The phylogeny of the Caelifera based on mitochondrial RNA of 32 taxa in six out of seven superfamilies is shown as a cladogram. The Caelifera and all the superfamilies except Pamphagoidea appear to be monophyletic.[3]








Acrididae + Pamphagidae

Diversity and range[edit]

Some 2,400 valid Caeliferan genera and about 11,000 valid species have been described to date.[4] Many undescribed species exist, especially in tropical wet forests. The Caelifera are predominantly tropical with fewer species in temperate zones.


Diet and digestion[edit]

Grasshopper mouth structure
Further information: digestive system of insects

Grasshoppers prefer to eat grasses, leaves and cereal crops, but many species are omnivorous.[5] Most grasshoppers are polyphagous, eating from multiple host plants.[6] The mandibles chew food very slightly and start mechanical digestion. Salivary glands in the buccal cavity chemically digest the carbohydrates in the grasses and similar foods they eat. The gizzard has tooth-like features which grind the food further. From there, food enters the stomach, wheredigestive enzymes mix with the food to break it down. Waste products consist mainly of uric acid, urea and amino acids, and are expelled as dry pellets.

The salivary glands and midgut secrete digestive enzymes. The midgut secretes protease, lipase, amylase, and invertase, among other enzymes. The particular ones secreted vary with the different diets of grasshoppers.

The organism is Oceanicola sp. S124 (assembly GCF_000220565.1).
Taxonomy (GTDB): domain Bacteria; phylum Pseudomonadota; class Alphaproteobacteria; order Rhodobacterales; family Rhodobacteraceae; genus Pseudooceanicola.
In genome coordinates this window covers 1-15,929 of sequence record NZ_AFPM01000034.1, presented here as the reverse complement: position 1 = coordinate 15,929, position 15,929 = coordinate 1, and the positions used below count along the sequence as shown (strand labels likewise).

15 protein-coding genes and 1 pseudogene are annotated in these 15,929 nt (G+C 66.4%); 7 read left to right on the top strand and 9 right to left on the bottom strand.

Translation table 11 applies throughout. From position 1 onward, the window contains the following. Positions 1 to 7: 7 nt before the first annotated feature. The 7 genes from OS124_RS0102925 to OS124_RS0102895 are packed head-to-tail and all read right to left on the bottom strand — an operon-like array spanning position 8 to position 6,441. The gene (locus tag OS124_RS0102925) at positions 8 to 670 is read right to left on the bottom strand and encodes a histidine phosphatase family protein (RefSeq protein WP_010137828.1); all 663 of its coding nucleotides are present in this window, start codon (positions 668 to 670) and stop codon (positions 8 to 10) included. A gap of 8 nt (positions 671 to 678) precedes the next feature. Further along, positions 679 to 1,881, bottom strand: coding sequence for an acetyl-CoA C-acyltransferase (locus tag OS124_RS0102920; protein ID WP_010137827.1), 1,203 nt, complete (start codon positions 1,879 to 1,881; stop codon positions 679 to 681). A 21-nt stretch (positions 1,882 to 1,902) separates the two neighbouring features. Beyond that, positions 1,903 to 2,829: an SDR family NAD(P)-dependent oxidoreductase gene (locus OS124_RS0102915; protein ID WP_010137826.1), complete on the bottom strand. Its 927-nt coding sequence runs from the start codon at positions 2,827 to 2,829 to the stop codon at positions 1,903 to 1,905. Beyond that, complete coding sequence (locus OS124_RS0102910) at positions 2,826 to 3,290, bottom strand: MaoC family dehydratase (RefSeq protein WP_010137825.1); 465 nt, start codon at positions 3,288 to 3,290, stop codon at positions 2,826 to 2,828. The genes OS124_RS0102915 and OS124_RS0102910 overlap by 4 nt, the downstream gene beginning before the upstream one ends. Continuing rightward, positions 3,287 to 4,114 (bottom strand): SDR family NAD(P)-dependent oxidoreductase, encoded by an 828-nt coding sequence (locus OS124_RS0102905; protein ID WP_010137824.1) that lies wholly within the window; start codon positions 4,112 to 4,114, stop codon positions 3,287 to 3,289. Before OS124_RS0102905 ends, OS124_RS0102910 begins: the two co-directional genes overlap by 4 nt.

Nervous system[edit]

Grasshoppers have a typical insect nervous system.[7] There is a central nervous system that consists of a ventral nerve cord containing a chain of ganglia, connected together longitudinally by bilaterally-paired bundles of axons. In general there is one ganglion per segment. The ganglion at the front of the body forms the brain, with enhanced neural machinery for processing sensory information from the eyes and antennae. There is also a series of small ganglia known as the visceral nervous system; these control a functions of the gut, respiratory and hormonal systems.

Grasshoppers have an extensive set of external sense organs. On the head there are a pair of large compound eyes and three simple eyes (ocelli), a pair of antennae containing olfactory (smell) and touch receptors, and mouthparts containing gustatory (taste) receptors. At the front end of the abdomen there is a pair of tympanal organs for sound reception. There are numerous fine hairs covering the whole body that act as mechanoreceptors (touch and wind sensors), and these are most dense on the antennae, palps (part of the mouth), and cerci (near the posterior). There are special receptors (campaniform sensillae) embedded in the cuticle that sense pressure and cuticle distortion. There are internal "chordotonal" sense organs specialized to detect position and movement about the joints of the exoskeleton. The receptors convey information to the CNS through sensory neurons, and most of these have their cell bodies located in the periphery near the receptor site itself.

Spotted grasshopper, Aularches miliaris, Bantul

Circulation and respiration[edit]